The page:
I have had the privilege (or curse?) of pursuing full-time MBA two times. And if I had enough wealth, I would pursue it again, or maybe some other higher studies such as Ph D or Masters in Economics, Masters in Policy Making etc. I enjoyed the process of learning about Critical Thinking and Analysis and honing ability to study various subjects, evaluate opinions, data, facts and form a view.
And MBA is all about “application” – through Case studies. So, let’s pick the most recent and most interesting case study – that of Mumbai-Ahmedabad Bullet Train.
As I write this post, the Indian Prime Minister Modi and Japanese Prime Minister Abe laid the foundation stone of the 508 Km long Mumbai-Ahmedabad High Speed Bullet Train project, a few minutes ago.
Here are key details of the project (Case facts):
- India’s first Bullet train is being built in partnership with Japan
- The government has set an ambitious deadline of starting the bullet train on August 15, 2022 – the day that India marks its 75th year of India’s Independence.
- The gigantic infrastructure project that is going to cost India approximately Rs 1,10,000 crore (~17 Billion USD)
- he Japanese government is providing a loan of Rs 88,000 crore at a “miniscule” interest rate of 0.1%.
- The loan can be repaid over a time span of 50 years, with the repayment beginning 15 years after disbursement. The loan interest ranges between Rs 7-8 crore a month and the government claims it will not put any strain on existing financial resources.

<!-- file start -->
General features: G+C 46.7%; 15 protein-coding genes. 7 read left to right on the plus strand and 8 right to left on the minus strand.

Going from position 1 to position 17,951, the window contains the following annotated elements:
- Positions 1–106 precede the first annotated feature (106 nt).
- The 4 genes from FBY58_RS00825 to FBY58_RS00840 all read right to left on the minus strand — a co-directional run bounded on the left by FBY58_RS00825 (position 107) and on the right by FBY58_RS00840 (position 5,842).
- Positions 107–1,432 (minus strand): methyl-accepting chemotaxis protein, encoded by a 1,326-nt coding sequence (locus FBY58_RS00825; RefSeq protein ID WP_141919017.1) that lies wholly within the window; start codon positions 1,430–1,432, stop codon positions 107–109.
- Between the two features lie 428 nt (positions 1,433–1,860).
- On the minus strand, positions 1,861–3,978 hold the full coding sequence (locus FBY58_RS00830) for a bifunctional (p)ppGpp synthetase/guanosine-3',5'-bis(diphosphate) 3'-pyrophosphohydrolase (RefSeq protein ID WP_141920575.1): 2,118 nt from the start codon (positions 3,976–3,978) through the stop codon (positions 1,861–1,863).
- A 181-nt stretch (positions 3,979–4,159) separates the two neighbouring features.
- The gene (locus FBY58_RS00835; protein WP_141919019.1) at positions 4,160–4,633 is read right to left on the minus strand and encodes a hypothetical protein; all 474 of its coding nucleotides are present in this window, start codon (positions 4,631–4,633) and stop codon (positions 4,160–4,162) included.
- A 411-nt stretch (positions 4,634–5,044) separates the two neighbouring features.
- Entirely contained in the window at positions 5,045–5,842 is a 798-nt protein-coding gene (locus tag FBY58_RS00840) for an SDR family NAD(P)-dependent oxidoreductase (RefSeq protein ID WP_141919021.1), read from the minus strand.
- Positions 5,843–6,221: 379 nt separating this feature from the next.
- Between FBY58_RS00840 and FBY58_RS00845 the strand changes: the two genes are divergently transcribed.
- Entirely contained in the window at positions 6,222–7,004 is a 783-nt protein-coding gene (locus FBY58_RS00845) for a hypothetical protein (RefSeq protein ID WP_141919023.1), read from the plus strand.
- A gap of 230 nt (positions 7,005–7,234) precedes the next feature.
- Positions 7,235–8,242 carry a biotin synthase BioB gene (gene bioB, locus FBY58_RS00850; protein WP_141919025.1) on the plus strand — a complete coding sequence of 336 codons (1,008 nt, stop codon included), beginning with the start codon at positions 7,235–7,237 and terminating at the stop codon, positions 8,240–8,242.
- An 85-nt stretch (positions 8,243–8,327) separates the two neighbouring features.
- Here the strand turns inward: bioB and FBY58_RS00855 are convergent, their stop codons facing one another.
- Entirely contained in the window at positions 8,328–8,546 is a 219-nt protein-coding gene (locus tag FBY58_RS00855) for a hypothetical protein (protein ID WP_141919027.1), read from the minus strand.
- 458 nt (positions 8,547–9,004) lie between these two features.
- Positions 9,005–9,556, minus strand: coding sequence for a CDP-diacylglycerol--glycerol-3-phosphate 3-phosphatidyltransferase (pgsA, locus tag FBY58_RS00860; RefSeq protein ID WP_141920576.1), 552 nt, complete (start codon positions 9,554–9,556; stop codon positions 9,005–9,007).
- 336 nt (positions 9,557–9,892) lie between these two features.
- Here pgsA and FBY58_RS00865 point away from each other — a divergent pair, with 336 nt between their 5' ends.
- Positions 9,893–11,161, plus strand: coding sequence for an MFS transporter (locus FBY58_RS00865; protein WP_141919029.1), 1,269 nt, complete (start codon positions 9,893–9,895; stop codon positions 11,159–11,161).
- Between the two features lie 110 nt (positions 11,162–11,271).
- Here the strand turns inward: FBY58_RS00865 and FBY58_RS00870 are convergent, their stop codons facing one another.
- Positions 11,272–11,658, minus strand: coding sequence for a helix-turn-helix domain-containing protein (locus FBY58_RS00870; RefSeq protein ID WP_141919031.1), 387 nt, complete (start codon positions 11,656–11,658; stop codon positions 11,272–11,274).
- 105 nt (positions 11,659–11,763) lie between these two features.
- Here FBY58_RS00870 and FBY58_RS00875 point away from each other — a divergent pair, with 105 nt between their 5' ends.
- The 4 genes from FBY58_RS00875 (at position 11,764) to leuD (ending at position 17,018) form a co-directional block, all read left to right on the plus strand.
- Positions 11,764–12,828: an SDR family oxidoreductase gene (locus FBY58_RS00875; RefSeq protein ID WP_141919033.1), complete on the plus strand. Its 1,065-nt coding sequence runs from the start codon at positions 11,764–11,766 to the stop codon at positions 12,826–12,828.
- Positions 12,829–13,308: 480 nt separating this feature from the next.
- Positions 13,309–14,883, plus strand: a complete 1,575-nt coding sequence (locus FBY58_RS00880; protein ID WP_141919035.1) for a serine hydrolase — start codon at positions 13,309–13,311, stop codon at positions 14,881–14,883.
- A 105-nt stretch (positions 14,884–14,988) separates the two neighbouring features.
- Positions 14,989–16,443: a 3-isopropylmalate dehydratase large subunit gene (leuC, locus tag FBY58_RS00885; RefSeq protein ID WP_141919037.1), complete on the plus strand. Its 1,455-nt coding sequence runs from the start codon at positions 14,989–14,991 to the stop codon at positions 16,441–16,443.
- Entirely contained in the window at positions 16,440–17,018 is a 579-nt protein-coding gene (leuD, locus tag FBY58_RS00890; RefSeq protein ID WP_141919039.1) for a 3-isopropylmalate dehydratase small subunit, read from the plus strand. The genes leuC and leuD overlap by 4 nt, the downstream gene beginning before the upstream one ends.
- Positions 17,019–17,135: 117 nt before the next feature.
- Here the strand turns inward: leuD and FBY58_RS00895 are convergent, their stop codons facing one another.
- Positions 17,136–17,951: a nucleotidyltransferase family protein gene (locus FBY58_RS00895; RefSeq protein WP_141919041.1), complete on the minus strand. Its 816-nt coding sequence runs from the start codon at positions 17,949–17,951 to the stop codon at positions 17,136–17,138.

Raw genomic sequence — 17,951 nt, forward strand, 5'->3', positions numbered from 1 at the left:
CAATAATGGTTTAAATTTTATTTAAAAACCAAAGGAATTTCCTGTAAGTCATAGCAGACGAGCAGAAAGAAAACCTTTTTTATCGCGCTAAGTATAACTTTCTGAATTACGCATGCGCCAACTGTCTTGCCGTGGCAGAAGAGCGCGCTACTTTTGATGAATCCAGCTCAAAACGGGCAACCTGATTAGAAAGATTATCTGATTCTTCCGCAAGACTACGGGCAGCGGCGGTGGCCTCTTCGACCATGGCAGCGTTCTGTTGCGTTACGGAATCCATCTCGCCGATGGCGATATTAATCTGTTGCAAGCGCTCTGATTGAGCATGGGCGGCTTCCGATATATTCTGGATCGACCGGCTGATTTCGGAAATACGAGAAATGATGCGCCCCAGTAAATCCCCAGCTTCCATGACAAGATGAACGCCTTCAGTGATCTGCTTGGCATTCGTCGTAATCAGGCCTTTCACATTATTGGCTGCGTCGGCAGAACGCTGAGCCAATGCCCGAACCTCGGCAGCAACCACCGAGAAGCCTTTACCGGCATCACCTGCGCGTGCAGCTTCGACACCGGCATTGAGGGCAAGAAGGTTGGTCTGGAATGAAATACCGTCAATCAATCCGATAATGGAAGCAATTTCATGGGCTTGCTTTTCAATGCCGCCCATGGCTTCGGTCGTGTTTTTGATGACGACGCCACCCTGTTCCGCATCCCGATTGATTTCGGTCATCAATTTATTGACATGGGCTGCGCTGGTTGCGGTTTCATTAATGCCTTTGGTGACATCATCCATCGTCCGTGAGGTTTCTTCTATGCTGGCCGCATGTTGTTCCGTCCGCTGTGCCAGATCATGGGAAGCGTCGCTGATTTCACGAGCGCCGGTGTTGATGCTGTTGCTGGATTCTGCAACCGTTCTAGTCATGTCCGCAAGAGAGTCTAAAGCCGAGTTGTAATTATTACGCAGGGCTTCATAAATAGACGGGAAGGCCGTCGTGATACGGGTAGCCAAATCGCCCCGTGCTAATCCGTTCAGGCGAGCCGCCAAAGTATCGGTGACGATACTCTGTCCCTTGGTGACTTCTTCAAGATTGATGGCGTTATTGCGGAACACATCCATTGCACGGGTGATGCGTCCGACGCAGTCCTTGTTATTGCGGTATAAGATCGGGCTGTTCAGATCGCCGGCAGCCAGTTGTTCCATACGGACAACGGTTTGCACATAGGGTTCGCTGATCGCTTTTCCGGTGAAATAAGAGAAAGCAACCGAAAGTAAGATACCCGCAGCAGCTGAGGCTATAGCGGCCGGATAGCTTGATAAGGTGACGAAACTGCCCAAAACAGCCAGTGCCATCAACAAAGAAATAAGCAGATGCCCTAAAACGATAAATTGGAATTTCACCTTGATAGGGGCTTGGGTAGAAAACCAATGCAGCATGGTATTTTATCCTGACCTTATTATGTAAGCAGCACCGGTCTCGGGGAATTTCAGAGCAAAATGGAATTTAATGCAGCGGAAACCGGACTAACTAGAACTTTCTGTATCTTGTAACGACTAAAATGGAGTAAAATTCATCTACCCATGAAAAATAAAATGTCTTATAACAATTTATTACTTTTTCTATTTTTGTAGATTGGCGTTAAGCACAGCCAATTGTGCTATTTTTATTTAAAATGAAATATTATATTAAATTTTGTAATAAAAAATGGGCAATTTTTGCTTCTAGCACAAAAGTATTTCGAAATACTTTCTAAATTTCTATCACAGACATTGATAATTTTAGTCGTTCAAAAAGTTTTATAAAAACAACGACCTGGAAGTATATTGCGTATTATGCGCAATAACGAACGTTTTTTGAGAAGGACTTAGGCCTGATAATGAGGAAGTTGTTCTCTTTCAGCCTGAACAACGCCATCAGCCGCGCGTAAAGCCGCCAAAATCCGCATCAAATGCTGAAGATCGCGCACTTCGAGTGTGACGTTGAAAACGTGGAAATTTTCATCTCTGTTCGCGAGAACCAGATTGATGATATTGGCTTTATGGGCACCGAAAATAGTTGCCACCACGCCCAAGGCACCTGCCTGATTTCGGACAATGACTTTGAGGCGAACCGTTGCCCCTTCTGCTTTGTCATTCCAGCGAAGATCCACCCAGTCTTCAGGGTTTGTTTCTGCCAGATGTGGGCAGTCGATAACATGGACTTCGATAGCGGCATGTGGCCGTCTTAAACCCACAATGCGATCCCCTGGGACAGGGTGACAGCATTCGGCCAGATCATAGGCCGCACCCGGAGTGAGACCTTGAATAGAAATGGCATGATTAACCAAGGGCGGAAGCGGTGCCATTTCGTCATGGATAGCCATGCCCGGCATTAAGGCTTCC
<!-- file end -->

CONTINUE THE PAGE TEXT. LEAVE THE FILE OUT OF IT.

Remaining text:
- The bullet train will run at an operating speed of 320 Km/hour and a maximum speed of 350 Km/hour! The 508-Km journey will be completed in 2 hours and 7 minutes and cover 12 stations
- Japan’s Shinkansen E5 series of bullet trains have been identified for the project.
- The bullet train – with executive and economy-class seats – will have 10 coaches that will be able to seat as many as 750 passengers.
- Later, Indian Railways proposes to add 6 more coaches to take the seating capacity to 1,250 passengers. Initially, 35 bullet trains will be operated.
- By 2053 this number is likely to go up to 105. The bullet trains are expected to do 70 Ahmedabad-Mumbai sorties in a day. While 24 bullet trains will be imported from Japan, the rest will be manufactured in India
- According to the government, the project is likely to generate employment for about 20,000 workers during the construction phase.
- Safety: The train delay record of Shinkansen is less than a minute with zero fatality, says Japan. Not only that, the technology for disaster predictions and preventions will also be acquired.
- This would make sure safety is maintained in case of any natural calamity such as an earthquake etc. Modi government hopes that with this technology, India will leapfrog to the cutting edge of latest train developments.
- One of the biggest benefits of the bullet train project will come from the fact that Indian engineers and labour will gain knowledge and skills to ‘Make in India’ the parts and rolling stock. This, in turn, would be beneficial for future high-speed rail projects that are being planned for other routes in the country – and as Railways Minister Piyush Goyal said – we may even start exporting!